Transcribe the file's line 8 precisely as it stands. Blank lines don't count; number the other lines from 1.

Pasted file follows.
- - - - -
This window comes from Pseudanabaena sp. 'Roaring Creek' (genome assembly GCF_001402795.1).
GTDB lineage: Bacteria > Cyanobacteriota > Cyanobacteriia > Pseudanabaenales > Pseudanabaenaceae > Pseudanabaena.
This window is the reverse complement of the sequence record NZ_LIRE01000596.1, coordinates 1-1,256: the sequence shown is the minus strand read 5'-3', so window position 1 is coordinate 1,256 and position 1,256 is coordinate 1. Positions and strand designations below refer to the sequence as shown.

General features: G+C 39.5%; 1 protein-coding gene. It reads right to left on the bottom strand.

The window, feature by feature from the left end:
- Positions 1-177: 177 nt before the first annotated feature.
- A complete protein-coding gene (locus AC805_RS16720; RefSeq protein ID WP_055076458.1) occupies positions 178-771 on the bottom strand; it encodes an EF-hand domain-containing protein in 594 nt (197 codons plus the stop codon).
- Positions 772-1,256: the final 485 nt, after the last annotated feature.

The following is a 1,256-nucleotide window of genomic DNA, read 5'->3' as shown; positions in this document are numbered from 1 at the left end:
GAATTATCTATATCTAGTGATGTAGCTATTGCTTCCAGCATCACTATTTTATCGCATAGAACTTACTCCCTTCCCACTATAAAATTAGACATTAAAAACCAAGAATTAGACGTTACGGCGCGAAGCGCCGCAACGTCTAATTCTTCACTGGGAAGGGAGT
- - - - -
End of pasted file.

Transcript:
- Positions 772-1,256: the final 485 nt, after the last annotated feature.